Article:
CBS News: Is your state next to raise its gas tax?
As cars become more fuel-efficient and the gas tax becomes less adequate for financing road maintenance, several states have considered raising the gas tax rate to make up the difference. CBS News reports, "New Jersey is poised to become the 19th state since 2013 to raise or reform its gasoline tax if, as expected, Republican Governor Chris Christie approves the just-approved 23-cent hike. More than a dozen states have considered similar moves over the past few months as they scramble to fix their crumbling transportation infrastructure."

The National Transportation Safety Board has released its preliminary report following a NJ Transit train accelerating into a station and injuring over 100 commuters. The Post reports, "The release of the report this week comes as troubling new details have begun to emerge about the transit agency’s safety record. According to a report by the Associated Press, NJ Transit has had more accidents and paid more fines for safety violations than any other commuter rail system in the U.S. AP’s analysis also found that between January 2011 and July 2016, human behavior was a factor in 57 percent of NJ Transit’s accidents."

The California High-Speed Rail Authority has pushed back a decision on consultants to design a train station in downtown Fresno, even as the city continues developing a master plan for the downtown area surrounding the station. The Bee writes, "The agency’s board, at its meeting Tuesday in Sacramento, had been slated to consider issuing a request for qualifications from architectural and engineering firms to compete for a six-year contract for up to $11 million to the winning team later this year. But the issue was removed from the agenda because 'some board members have questions and (our) staff will work with them to further elucidate on them,' board chairman Dan Richard said."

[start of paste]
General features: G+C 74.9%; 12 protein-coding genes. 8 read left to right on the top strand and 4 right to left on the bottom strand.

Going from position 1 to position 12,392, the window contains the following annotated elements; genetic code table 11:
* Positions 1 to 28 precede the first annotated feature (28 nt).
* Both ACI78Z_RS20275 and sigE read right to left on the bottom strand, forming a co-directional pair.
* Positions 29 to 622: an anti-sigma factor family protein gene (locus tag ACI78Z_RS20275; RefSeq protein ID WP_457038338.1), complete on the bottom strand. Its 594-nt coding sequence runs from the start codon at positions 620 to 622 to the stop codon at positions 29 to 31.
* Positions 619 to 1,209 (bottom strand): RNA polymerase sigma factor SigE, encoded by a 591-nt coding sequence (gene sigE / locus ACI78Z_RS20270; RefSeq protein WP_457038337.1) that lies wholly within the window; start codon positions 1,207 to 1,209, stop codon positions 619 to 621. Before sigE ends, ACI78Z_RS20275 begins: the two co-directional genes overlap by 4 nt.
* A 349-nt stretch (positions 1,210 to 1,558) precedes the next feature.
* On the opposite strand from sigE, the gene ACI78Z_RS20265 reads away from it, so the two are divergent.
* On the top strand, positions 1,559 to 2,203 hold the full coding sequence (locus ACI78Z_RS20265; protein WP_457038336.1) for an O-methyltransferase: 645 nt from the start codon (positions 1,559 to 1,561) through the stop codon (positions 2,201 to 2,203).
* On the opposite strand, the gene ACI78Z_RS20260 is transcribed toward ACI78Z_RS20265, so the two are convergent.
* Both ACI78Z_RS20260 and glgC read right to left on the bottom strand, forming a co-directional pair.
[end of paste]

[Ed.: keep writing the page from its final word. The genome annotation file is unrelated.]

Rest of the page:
DC Metro is facing fare hikes, service cuts, and staffing reductions in response to a large budget gap due to increasing maintenance costs and decreasing ridership resulting in lower revenues. WAMU reports, "Under the category of 'extreme options,' fares would increase by 35 percent across all modes (rail, bus, paratransit), and service would be reduced by 20 to 25 percent... The 'extreme options' are meant to illustrate the severity of Metro’s yawning operating budget deficit, exacerbated by plummeting ridership and rising labor costs."

Happy reading, and happy weekend!